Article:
Tuesday, May 9, 2017

Entering Canada With A DUI, What You Need To Know

Canada has some of the toughest restrictions on travelers entering the Country in the World.  If you have a conviction for any criminal offense in California or anywhere else in the United States, here is what you need to know:Canada is a major destination for travel and commerce. In some cases, travellers are being rejected at points of entry due to a previous criminal offence. Canada does not distinguish between a misdemeanour and a felony; therefore if you have a pending criminal charge or are on probation for a crime you may no longer be able to travel to Canada, even for a short trip. What makes a person Inadmissable?  Any conviction for a felony and most misdemeanors.  Interestingly, Canada does not distinguish between felonies and misdemeanors so a charge of DUI, drunk driving, reckless driving, manslaughter, theft, writing a bad check, etc.  can result in your denial of entry. If you are deemed inadmissible There are two ways in which one can overcome their inadmissibility to Canada: Criminal Rehabilitation and Temporary Resident Permits.  We will discuss both of them independently:

Criminal Rehabilitation will permanently resolve an individual’s inadmissibility on a permanent basis as long as 5 years have passed since the completion of their sentence for a non- serious crime. If successful, the conviction(s) will no longer be a limitation to enter Canada.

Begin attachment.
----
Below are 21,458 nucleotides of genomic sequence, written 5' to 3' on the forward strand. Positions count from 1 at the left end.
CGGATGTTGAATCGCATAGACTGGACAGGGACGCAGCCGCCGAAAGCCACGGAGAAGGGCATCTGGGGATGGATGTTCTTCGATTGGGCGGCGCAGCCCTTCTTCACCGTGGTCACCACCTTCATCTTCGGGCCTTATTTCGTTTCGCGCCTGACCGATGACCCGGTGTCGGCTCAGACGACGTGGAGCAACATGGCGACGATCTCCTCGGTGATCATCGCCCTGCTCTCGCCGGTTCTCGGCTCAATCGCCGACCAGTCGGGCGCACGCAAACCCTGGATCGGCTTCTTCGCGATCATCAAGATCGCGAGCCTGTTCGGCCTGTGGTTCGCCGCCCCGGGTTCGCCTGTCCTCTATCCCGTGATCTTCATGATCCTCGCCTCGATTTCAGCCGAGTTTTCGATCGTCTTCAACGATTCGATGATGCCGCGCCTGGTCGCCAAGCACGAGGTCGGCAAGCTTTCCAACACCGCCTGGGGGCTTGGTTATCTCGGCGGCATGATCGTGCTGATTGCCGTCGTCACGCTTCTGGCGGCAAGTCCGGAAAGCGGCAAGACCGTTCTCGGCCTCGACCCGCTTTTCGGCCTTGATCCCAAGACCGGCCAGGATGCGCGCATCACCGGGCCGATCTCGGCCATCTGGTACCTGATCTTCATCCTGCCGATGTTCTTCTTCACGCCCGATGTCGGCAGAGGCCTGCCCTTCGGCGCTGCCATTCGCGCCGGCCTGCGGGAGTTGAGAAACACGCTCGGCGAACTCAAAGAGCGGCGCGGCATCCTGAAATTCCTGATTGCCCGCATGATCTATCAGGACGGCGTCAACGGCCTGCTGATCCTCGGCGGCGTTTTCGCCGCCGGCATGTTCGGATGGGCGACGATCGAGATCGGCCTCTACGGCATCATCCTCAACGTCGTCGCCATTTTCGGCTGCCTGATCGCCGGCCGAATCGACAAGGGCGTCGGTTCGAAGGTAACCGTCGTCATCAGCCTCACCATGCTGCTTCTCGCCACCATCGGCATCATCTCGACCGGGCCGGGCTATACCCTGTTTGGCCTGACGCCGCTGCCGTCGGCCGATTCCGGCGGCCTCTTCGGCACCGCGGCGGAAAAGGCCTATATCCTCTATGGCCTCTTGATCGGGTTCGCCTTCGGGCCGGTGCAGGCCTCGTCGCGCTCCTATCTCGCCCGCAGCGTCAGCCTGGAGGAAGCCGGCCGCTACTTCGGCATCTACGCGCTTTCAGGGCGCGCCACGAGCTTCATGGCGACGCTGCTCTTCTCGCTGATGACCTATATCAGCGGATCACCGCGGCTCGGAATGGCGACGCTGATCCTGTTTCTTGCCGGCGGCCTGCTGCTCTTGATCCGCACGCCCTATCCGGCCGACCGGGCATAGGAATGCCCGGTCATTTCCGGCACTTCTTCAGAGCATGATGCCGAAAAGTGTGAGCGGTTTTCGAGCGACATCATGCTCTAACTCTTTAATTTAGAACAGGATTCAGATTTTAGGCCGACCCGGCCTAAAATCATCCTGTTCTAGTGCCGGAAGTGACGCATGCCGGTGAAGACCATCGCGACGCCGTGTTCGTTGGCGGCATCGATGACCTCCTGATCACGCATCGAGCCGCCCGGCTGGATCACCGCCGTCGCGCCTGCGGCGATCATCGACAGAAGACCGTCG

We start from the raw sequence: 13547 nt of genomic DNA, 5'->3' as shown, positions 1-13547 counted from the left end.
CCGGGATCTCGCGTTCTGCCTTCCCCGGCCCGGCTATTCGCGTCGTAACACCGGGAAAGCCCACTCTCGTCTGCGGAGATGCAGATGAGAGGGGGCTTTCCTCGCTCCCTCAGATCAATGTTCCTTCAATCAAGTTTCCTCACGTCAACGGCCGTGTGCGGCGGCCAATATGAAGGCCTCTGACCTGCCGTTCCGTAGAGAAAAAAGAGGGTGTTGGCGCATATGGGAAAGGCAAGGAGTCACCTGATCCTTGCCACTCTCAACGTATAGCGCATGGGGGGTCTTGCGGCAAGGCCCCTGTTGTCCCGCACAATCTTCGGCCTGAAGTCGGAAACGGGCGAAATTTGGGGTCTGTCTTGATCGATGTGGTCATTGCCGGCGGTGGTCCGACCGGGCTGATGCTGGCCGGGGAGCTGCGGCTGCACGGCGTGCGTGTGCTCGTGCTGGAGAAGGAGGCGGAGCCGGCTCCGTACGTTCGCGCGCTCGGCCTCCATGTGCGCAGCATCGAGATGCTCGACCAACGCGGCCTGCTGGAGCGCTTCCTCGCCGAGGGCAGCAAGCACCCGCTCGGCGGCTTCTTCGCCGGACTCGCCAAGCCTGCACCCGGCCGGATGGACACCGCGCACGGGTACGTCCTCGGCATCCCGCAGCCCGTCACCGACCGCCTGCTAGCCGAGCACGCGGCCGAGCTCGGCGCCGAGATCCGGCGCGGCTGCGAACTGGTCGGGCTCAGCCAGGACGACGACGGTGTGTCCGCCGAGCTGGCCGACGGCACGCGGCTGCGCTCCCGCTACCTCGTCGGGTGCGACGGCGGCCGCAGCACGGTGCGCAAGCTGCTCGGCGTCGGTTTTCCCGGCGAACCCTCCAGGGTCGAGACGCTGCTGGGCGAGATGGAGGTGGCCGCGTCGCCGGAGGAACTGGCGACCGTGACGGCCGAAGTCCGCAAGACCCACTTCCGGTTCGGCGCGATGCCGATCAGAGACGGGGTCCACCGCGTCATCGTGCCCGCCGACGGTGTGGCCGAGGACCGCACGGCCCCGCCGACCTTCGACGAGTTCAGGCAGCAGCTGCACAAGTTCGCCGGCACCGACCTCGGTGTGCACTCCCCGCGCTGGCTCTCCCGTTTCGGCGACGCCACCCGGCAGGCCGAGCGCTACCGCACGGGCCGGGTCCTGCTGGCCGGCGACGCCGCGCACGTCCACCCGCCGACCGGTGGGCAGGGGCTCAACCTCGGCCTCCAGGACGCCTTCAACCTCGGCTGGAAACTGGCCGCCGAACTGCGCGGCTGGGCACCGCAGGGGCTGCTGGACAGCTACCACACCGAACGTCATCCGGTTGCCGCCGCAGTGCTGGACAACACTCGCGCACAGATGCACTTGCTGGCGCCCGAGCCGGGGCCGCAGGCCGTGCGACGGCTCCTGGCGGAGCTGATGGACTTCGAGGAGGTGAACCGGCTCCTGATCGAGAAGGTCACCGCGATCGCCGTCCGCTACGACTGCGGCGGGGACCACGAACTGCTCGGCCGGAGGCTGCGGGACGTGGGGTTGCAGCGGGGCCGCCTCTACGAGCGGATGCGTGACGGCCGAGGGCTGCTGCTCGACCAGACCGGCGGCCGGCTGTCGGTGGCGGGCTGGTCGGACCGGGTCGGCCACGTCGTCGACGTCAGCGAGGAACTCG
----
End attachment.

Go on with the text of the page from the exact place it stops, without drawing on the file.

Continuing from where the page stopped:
The first step is to determine if the offence that the individual was convicted of is equivalent to a criminal offence in Canada. However, this is a difficult task that often requires legal expertise.
At least 5 years must have elapsed since the completion of a sentence in order to be eligible for criminal rehabilitation.
If 10 years or more have elapsed, and the individual has only one non-serious conviction, s/he would be deemed rehabilitated and admissible to Canada. However, we recommend a Legal Opinion Letter in order to explain any history of criminality. 

Temporary Resident Permits will allow individuals who are criminally inadmissible to Canada to enter the country for a limited period of time.
Immigration officers will evaluate TRP applications and approve them if the individual has a signi cant reason for entering Canada. Travelling to Canada for business purposes and/ or for reasons that benefit Canada will improve their chance of success. 
A temporary resident permit is necessary for entry to Canada if:
Less than 5 years has passed since completing a sentence for a crime equivalent to a Canadian federal offence.

More than 5 years has passed and criminal rehabilitation has NOT been approved.